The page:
Sunday, July 17, 2005

The rationality of irrational Chinese sabre-rattling 

As everybody has already heard, three days ago Chinese General Zhu Chenghu declared China's readiness to attack American targets with nuclear weapons if the United States intervened in a war over Taiwan.
“If the Americans draw their missiles and position-guided ammunition on to the target zone on China's territory, I think we will have to respond with nuclear weapons,” said General Zhu Chenghu.

Gen Zhu was speaking at a function for foreign journalists organised, in part, by the Chinese government. He added that China's definition of its territory included warships and aircraft.

“We . . . will prepare ourselves for the destruction of all of the cities east of Xian. Of course the Americans will have to be prepared that hundreds . . . of cities will be destroyed by the Chinese.”

Zhu had clearly left the reservation -- China has had a "no first use" doctrine for forty years -- and the Chinese scrambled to back away.

There are at least two points that might be made about this incident. First, there is a long tradition of nuclear bluster -- Thomas Schelling called it "national impulsiveness" -- among even fundamentally conservative great powers. Second, a little impulsiveness on the order of General Zhu's eruption can improve both deterrance and stability. This phenomenon has long been known as the "rationality of irrationality."

In his 1965 classic Arms and Influence, Schelling recounts the nutty stuff that Nikita Khrushchev and John Kennedy used to spew at each other:
A vivid exhibition of national impulsiveness at the highest level of government was described by Averell Harriman in his account of a meeting with Khrushchev in 1959. "Your generals," said Khrushchev, "talk of maintaining your position in Berlin with force. That is a bluff." With what Harriman describes as angry emphasis, Khrushchev went on, "If you send in tanks, they will burn and make no mistake about it. If you want war, you can have it, but remember it will be your war. Our rockets will fly automatically." At this point, according to Harriman, Khrushchev's colleagues around the table chorused the word "automatically." The title of Harriman's article in Life magazine was, "My Alarming Interview with Khrushchev." The premier's later desk-thumping with a shoe in the hall of the General Assembly was pictorial evidence that high-ranking Russians know how to put on a performance.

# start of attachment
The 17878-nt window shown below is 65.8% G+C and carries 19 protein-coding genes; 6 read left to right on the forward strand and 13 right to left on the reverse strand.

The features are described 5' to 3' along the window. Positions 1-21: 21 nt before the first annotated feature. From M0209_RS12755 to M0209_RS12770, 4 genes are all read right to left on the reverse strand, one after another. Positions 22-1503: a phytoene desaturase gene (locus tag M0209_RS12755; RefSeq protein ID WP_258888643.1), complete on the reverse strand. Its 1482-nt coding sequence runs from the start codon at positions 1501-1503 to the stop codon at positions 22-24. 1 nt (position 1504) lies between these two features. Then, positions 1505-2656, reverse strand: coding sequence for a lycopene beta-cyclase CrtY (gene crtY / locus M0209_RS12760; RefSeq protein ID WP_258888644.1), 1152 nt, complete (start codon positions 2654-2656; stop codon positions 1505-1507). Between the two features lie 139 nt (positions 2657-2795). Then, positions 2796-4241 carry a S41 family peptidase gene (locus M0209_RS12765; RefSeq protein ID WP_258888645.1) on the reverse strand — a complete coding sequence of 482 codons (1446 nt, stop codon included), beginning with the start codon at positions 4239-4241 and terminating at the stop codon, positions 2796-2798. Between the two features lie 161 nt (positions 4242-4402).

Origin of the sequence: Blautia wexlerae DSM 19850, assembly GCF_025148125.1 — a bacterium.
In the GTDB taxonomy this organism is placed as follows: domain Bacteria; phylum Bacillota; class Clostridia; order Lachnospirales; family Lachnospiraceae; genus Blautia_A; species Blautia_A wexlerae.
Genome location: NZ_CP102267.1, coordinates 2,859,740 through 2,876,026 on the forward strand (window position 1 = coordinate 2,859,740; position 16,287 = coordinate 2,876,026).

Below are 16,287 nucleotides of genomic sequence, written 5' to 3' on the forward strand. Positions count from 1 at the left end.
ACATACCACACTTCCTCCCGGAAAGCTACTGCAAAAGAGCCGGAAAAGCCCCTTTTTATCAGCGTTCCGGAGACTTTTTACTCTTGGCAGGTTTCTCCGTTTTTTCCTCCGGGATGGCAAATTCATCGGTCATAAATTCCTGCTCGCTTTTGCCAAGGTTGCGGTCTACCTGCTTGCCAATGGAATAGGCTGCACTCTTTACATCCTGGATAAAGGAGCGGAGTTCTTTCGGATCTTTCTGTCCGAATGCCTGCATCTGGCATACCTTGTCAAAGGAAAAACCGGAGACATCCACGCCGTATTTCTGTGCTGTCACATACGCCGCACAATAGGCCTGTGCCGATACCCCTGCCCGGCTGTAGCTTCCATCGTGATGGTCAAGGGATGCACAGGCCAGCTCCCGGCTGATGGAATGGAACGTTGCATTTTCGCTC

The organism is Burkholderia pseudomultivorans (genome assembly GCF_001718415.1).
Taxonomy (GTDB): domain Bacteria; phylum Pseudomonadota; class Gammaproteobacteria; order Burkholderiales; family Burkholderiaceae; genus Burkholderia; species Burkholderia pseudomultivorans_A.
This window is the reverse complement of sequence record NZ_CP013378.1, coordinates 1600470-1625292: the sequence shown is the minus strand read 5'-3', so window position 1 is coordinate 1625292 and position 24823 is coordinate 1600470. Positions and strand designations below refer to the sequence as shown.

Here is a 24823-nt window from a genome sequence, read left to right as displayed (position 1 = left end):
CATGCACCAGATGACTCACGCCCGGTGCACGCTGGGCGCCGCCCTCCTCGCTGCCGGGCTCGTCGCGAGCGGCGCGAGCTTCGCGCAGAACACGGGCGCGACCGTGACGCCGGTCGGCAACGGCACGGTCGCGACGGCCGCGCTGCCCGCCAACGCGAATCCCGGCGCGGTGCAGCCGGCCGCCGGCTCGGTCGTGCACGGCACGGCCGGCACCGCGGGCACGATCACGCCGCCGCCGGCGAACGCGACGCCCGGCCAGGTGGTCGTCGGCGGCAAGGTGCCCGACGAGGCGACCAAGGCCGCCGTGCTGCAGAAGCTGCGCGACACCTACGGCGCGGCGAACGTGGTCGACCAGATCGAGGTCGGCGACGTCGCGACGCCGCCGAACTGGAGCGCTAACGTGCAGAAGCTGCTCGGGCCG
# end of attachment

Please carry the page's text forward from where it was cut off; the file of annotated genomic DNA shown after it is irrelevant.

Kennedy, of course, could also put on a show:
[W]hen President Kennedy took his turn at it people were impressed, possibly even people in the Kremlin. President Kennedy chose a most impressive occasion for his declaration on "automaticity." It was his address of October 22, 1962, launching the Cuban crisis. In an unusually deliberate and solemn statement he said, "Third: it shall be the policy of this nation to regard any nuclear missile launched from Cuba against any nation in the Western hemisphere as an attack by the Soviet Union on the United States, requiring a full retaliatory response upon the Soviet Union." Coming less than six months after Secretary McNamara's official elucidation of the strategy of controlled and flexible response, the reaction implied in the President's statement would have been not only irrational but probably -- depending on just what "full retaliatory response" meant to the President or to the Russians -- inconsistent with one of the foundations of the President's own military policy, a foundation that was laid as early as his first defense budget message of 1961, which stressed the importance of proportioning the response to the provocation, even in war itself. Nevertheless, it was not entirely incredible; and, for all I know, the President meant it.

And, of course, who has forgotten that momentous day -- August 11, 1984 -- when President Reagan "outlawed Russia forever" in perhaps the most strategically consequential open mike gaff in history (listen here -- it was a beautiful moment).

Whether calculated or not, each of these outbursts, and General Zhu's on Wednesday, served to brush back the other side. How could Khrushchev be sure that the United States wouldn't retaliate against the Motherland? How can the United States not be at least a little concerned that General Zhu vocalized something more than his own personal opinion?

The question, of course, is whether these eruptions are destabilizing, or stabilizing. On the one hand, they suggest that the other side has an irrational streak. If a country is perceived as too irrational, it won't be deterrable and that can push its enemies to war. On the other hand, we are perhaps less likely to rush to the edge of the brink in a standoff if we think there is a chance that the other side will not pull back. If that is true, then a little bit of craziness can make the world more careful, and less dangerous.


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